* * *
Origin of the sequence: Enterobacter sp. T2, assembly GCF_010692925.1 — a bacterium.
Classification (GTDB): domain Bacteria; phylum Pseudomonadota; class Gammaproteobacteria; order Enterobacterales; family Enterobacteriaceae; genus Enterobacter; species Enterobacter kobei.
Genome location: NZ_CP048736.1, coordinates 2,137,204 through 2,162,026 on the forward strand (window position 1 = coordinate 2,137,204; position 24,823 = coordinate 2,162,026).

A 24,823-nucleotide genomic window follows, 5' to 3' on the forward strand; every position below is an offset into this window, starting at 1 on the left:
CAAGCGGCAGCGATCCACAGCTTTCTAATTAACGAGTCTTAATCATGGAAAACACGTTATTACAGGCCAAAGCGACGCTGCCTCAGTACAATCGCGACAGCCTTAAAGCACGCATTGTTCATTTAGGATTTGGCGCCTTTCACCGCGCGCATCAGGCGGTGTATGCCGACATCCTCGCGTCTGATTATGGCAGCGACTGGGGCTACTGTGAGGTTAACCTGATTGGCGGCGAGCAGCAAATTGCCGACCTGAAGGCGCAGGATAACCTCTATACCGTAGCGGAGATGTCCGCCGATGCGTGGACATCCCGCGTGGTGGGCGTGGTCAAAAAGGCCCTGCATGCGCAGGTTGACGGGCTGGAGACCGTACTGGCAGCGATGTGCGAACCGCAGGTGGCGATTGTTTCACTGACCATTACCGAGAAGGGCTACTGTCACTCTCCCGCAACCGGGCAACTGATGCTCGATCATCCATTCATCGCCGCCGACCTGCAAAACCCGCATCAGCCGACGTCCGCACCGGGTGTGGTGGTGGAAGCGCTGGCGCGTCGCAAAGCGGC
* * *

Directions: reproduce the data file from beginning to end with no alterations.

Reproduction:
Origin of the sequence: Enterobacter sp. T2, assembly GCF_010692925.1 — a bacterium.
Classification (GTDB): domain Bacteria; phylum Pseudomonadota; class Gammaproteobacteria; order Enterobacterales; family Enterobacteriaceae; genus Enterobacter; species Enterobacter kobei.
Genome location: NZ_CP048736.1, coordinates 2,137,204 through 2,162,026 on the forward strand (window position 1 = coordinate 2,137,204; position 24,823 = coordinate 2,162,026).

A 24,823-nucleotide genomic window follows, 5' to 3' on the forward strand; every position below is an offset into this window, starting at 1 on the left:
CAAGCGGCAGCGATCCACAGCTTTCTAATTAACGAGTCTTAATCATGGAAAACACGTTATTACAGGCCAAAGCGACGCTGCCTCAGTACAATCGCGACAGCCTTAAAGCACGCATTGTTCATTTAGGATTTGGCGCCTTTCACCGCGCGCATCAGGCGGTGTATGCCGACATCCTCGCGTCTGATTATGGCAGCGACTGGGGCTACTGTGAGGTTAACCTGATTGGCGGCGAGCAGCAAATTGCCGACCTGAAGGCGCAGGATAACCTCTATACCGTAGCGGAGATGTCCGCCGATGCGTGGACATCCCGCGTGGTGGGCGTGGTCAAAAAGGCCCTGCATGCGCAGGTTGACGGGCTGGAGACCGTACTGGCAGCGATGTGCGAACCGCAGGTGGCGATTGTTTCACTGACCATTACCGAGAAGGGCTACTGTCACTCTCCCGCAACCGGGCAACTGATGCTCGATCATCCATTCATCGCCGCCGACCTGCAAAACCCGCATCAGCCGACGTCCGCACCGGGTGTGGTGGTGGAAGCGCTGGCGCGTCGCAAAGCGGC